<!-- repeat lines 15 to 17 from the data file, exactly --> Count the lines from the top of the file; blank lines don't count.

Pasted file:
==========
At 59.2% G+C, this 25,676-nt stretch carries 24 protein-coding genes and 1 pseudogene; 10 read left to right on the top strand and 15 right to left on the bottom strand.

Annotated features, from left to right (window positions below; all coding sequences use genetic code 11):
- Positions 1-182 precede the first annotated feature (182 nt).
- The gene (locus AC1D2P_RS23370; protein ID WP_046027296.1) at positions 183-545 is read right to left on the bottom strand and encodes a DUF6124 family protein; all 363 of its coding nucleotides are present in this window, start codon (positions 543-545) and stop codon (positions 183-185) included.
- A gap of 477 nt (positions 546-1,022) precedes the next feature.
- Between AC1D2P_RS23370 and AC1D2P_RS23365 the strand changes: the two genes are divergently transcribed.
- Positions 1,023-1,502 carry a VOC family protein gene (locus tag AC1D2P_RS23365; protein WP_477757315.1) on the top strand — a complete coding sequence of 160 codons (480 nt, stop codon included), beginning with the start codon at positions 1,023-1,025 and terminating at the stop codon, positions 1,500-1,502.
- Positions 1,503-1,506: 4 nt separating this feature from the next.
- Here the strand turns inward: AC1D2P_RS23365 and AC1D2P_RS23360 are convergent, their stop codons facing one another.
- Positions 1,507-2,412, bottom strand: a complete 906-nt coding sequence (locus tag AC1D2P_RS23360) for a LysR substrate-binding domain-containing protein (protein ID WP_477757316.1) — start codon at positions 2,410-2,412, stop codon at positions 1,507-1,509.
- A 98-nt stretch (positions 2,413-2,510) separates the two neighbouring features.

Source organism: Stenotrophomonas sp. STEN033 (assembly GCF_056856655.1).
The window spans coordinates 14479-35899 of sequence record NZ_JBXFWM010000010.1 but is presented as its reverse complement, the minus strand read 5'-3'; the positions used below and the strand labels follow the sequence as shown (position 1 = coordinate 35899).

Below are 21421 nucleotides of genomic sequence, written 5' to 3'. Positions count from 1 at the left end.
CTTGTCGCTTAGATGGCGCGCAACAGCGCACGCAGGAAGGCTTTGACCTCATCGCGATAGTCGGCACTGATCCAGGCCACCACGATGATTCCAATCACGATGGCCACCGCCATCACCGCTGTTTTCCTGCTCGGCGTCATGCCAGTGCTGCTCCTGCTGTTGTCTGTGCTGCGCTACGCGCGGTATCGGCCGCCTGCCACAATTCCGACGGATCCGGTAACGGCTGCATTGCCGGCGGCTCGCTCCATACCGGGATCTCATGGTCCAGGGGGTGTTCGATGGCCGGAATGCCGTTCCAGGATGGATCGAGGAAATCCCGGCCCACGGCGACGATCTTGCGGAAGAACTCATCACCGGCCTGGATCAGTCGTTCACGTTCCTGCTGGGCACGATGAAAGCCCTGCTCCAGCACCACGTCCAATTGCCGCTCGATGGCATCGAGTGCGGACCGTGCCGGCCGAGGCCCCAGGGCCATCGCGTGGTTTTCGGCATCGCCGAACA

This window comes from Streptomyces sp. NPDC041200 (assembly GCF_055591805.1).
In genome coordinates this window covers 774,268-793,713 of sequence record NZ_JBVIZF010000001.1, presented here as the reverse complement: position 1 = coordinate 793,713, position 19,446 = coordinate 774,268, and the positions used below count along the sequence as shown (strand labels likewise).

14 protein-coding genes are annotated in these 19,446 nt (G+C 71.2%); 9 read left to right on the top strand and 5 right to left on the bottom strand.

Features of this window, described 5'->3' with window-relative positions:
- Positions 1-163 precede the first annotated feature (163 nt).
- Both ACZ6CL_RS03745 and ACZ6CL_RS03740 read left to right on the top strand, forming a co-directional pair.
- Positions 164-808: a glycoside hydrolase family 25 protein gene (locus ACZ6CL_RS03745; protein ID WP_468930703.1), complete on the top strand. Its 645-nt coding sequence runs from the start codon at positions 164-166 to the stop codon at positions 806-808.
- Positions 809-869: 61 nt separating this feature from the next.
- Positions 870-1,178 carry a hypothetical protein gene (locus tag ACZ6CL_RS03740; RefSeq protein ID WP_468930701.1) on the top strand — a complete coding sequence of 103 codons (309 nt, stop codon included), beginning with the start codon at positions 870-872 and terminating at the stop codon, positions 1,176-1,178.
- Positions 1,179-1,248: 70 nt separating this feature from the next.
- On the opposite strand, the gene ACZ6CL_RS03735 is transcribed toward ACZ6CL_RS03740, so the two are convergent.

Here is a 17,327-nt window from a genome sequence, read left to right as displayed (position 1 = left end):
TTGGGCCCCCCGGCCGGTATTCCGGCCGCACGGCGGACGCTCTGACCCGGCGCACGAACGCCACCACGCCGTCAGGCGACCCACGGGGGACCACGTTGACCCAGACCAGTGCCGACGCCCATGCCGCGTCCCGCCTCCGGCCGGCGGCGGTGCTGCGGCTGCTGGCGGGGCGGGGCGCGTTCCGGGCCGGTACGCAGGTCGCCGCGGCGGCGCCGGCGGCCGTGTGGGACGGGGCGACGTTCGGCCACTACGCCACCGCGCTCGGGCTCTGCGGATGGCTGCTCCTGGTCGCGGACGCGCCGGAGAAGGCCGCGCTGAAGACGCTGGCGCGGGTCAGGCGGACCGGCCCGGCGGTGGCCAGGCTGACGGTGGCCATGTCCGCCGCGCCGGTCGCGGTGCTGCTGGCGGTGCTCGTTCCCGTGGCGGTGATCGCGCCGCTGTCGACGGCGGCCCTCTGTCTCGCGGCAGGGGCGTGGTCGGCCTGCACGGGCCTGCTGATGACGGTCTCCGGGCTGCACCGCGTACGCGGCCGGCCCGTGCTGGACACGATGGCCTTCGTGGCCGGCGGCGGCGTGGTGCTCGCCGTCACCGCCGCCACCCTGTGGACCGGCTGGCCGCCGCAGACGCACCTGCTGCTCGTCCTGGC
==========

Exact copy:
CTTGTCGCTTAGATGGCGCGCAACAGCGCACGCAGGAAGGCTTTGACCTCATCGCGATAGTCGGCACTGATCCAGGCCACCACGATGATTCCAATCACGATGGCCACCGCCATCACCGCTGTTTTCCTGCTCGGCGTCATGCCAGTGCTGCTCCTGCTGTTGTCTGTGCTGCGCTACGCGCGGTATCGGCCGCCTGCCACAATTCCGACGGATCCGGTAACGGCTGCATTGCCGGCGGCTCGCTCCATACCGGGATCTCATGGTCCAGGGGGTGTTCGATGGCCGGAATGCCGTTCCAGGATGGATCGAGGAAATCCCGGCCCACGGCGACGATCTTGCGGAAGAACTCATCACCGGCCTGGATCAGTCGTTCACGTTCCTGCTGGGCACGATGAAAGCCCTGCTCCAGCACCACGTCCAATTGCCGCTCGATGGCATCGAGTGCGGACCGTGCCGGCCGAGGCCCCAGGGCCATCGCGTGGTTTTCGGCATCGCCGAACA

This window comes from Streptomyces sp. NPDC041200 (assembly GCF_055591805.1).
In genome coordinates this window covers 774,268-793,713 of sequence record NZ_JBVIZF010000001.1, presented here as the reverse complement: position 1 = coordinate 793,713, position 19,446 = coordinate 774,268, and the positions used below count along the sequence as shown (strand labels likewise).